Reply
  8. Bud
    Bud says:

    Ahhhhhh. The cheapos are coming out of the woodwork.

    Look, don’t tip if you don’t want to. Don’t tip if it is against your socio-economic beliefs. Don’t tip if you think it encourages people to pay their employees less. Don’t tip because it’s too steep for your blood. Don’t tip if it offends you.

    But don’t complain when the guy that does tip, gets 110% service while you get 99%. Welcome to the real world. The world were money talks. Sure, you don’t have to like it – but that is how it is.

    Reply
    • Richard
      Richard says:

      Mate , don’t accuse us if your country doesn’t protect all it’s citizens equally from the unscrupulous – blame your disfunctional political system . Keep your ridiculous practices in your own country.

      Reply
      • Tom Magee
        Tom Magee says:

        Since no two people are equal, how exactly can everyone be treated ‘equally’ without resorting to treating everyone as the lowest common denominator? Frankly you may be content to earn the same as the guy standing in the corner picking his nose all day and be happy about it due to some egalitarian fantasy you have…but sadly the world simply doesn’t really work that way. Hence the reason all socialist nations are bankrupt failures.

        Reply
  9. Tyler
    Tyler says:

    What a joke! So tip them bc of their assumed great services during the veery unlikely emergency situation. Ok, well how about NOT tipping them for their rudeness, their bossy and abrasive demeanor backed by the law and they know that, their constant shouting of commands and instructions over the intercom for our “safety” (when did u sleep well on a plane the last time), their great boarding procedures and “processional” judgement that your bag needs to be checked in despite that you have used it 100x becore, oh oh and this is a favourite, your inability to use your cell phone despite that it has nothing to do with safety and this info is even official now. Did you know about this?? So let me fill you in mr. I got one “good” reason to tip these guys: your new tip deserving friends don’t like you using your phone on the plane bc you are disturbing and harder to manage or at least thats their perception so their unions push for that and have resisted to allowed that so that’s why we still have these restrictions. Did you know about that?? can tou.believe it? So I can’t use my phone bc these employees don’t like it basically, even worse they think they don’t like it. Can you believe it?! More power to them and to you for trying to convince anyone to tip in this terrible business and service overall

    Reply
  10. Marco
    Marco says:

    Y’all invited to Cancun and Riviera Maya where shop owners realized long time ago that by lowering comissions the employees could get even with tips having a decent “salary”.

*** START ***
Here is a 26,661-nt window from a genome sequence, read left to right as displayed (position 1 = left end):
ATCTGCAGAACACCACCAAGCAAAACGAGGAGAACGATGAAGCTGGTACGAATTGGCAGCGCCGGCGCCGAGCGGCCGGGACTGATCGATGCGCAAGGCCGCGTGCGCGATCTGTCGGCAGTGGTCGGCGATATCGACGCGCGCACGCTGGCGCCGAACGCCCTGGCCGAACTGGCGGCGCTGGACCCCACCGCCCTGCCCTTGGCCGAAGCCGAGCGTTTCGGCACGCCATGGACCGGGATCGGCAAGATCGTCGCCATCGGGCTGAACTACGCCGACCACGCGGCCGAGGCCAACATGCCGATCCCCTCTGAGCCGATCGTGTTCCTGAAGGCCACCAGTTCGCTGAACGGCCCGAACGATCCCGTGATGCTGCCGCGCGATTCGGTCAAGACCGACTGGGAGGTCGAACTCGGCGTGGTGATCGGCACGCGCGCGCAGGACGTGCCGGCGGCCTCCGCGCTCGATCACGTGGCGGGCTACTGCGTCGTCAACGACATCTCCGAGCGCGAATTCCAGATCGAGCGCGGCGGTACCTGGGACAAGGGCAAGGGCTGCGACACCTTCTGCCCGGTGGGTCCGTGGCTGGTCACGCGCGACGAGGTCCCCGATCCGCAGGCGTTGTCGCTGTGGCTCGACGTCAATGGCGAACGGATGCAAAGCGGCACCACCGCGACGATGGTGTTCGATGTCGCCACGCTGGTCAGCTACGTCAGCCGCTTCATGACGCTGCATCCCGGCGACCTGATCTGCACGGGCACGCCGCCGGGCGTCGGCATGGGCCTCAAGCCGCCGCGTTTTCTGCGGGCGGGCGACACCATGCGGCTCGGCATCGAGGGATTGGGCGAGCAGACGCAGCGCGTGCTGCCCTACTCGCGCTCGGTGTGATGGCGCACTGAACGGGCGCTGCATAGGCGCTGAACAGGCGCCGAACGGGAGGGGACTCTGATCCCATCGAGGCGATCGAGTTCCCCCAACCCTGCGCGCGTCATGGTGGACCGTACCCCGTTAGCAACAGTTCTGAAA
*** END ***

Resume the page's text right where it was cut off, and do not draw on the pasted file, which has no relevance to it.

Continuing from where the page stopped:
It’s not about about a country protecting or not its citizens.

    Just remember: as dive profesionals we don’t have a retirement plan as hospital staff might have or as flight atendants might have as well since they’re protected by their union.

    Tips shows gratitude for those who care and guide you under the water, Tipping is not gonna make you poor.

    Reply
  11. Alex
    Alex says:

    Tipping in any situation where the worker is salaried and not dependent on tips for wages is ridiculous. Tipping a flight attendant? You’ve completely lost your mind. This is akin to leaving your $0.35 change in a cup at Starbucks or some other deli or convenience store. Why in the world would you tip someone for simply doing their job? What’s next … handing out a Medal of Honor for simply donning a flak vest and running into the fray? Complete hogwash.

    I know, let’s start giving out trophies to kids just for participating but not actually winning anything … oh wait … we’re already doing that. It’s all the same liberal politically correct BS that’s taken this country into a downward spiral.

    Reply
  12. Tom Magee
    Tom Magee says:

    It is amusing how fast food workers in Australia make a minimum wage of $18, which seems like a lovely ‘living wage’ to the EBT culture Americans, who apparently don’t realize that a crappy studio apartment there is roughly $2500 a month. Breakfast consisting of toast and some jam is $16, a coke costs $6 and a pack of cigarettes is $25. Meanwhile my wife, that earns $2.13 an hour as a bartender in the USA brings home $1,200 in tax free cash each week at the job where she is being ‘exploited’ by an evil capitalist meanie. Everything is relative. Frankly I will take the superior service you receive in the United States over the lazy, entitled and frequently incompetent workers you find all over Europe and Australia making a ‘living wage’. There is a reason the USA is the world super power, the wealthiest nation and innovator of everything worthwhile for the last century on the planet while Europe is on the verge of complete collapse. It has everything to do with the imbecilic socialist attitudes I am seeing in this thread.

    Reply